Updated: Aug 9, 2018
LISTENING TO MY INNER VOICE
Over the years I’ve heard the phrase “be yourself” or “be true to yourself” on what seems to be constant replay. And, though it sounds nice, I found myself struggling with the meaning of these sayings:
How is one supposed to be themselves in a world full of so much noise?
I believe that each person is surrounded with unique noise, the experience changing from person to person. For me personally, this noise manifested as social, cultural, and self-imposed expectations coupled with an unresolved acknowledgment of trauma. For other people, this noise experience can take hold through religion, social media, or perhaps even stored memories and experiences. My question is:
How is someone supposed to be themselves or know themselves when they are surrounded with constant noise?
The choices you make, the automatic behaviors and habits, the ego, all of these are things that can show up in your life, adding to the noise that surrounds you.
But, as I began to dive into my life experience at a deeper level, meditation became a powerful tool, something I used to examine myself and my actions. I leveraged its power to become a keen observer of myself and my actions. Through this practice I realized that a lot of my actions were hard-wired patterns of behavior, ones that often revolved around other people. I found myself suddenly aware of my need to be constantly people pleasing. I recognized when I volunteered to help others with their problems so I could distract myself from my own. I painfully watched myself caring for others to the point of my own detriment. All of these habits, however, only became apparent when I sat with myself daily in silence. Only in moments of meditation did these specific patterns of behavior begin to unravel.
"The only way to shut down the external noise and listen to my inner voice was to sit in silence."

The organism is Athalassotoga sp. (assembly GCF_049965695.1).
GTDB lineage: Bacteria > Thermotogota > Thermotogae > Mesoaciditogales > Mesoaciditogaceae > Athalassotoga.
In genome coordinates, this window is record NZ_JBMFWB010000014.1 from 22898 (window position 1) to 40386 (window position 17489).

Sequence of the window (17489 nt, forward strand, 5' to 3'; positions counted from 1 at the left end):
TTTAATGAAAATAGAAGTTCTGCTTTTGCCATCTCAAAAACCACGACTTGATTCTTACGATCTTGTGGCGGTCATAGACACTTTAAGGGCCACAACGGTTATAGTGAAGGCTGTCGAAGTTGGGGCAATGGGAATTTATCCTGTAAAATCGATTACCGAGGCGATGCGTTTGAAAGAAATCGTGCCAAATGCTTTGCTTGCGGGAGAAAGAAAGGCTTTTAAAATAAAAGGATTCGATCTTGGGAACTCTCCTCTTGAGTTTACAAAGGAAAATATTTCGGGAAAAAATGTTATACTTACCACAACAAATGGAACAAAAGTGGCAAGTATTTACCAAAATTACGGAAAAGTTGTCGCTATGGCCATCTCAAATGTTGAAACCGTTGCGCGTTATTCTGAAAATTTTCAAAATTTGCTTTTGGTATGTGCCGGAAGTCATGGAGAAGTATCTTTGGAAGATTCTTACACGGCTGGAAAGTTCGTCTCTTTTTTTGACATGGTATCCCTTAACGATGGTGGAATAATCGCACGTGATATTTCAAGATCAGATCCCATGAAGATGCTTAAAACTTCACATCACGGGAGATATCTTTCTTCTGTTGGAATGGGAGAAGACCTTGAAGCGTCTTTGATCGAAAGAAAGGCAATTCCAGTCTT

A lot of people have this perception that you have to quiet the mind to meditate and, frankly, that isn’t true. Meditation is about being with yourself and allowing for all things. For some, that may be being void of thought. For others, it may mean creating a time to learn about themselves or gain perspective.
Personally, my mind was always naturally quiet. I never had a mind that constantly raced or perseverated on circumstances. Initially, people told me that maybe my mind was blank because I was so numb to life. Now I know that that is simply how I am. I don’t need to concentrate on a word or my breath to be in the silence. I simply just close my eyes and sit.
Meditation is a tool that allows me to see myself. When I meditate, I begin to invite in the thoughts, actions, and experiences of my life, simply sitting with them as an observer free of judgment, allowing myself to be my own guide to learn of my habits and behavior or even to learn what is next with a road map of what to create. Through this practice, I’ve been able to be this witness or neutral observer of myself seeing patterns of behavior. Each day I allow this process to unfold naturally without pushing or pulling anything away. I simply allow whatever shows up to show up.
Now, after about forty minutes of daily meditation for two years, I am able to sit and just be with myself, completely void of thoughts without having to invite unraveling of patterns or actively seek out what is next. But, when these thoughts do occur I have learned to let these thoughts come my way, listen, and then simply return to being in the silence. This practice has made me turn more inward, so much so that silence has become golden. Now, when I am surrounded by actual noise, both literal and conceptual, I immediately feel the need to find quiet - and myself - again.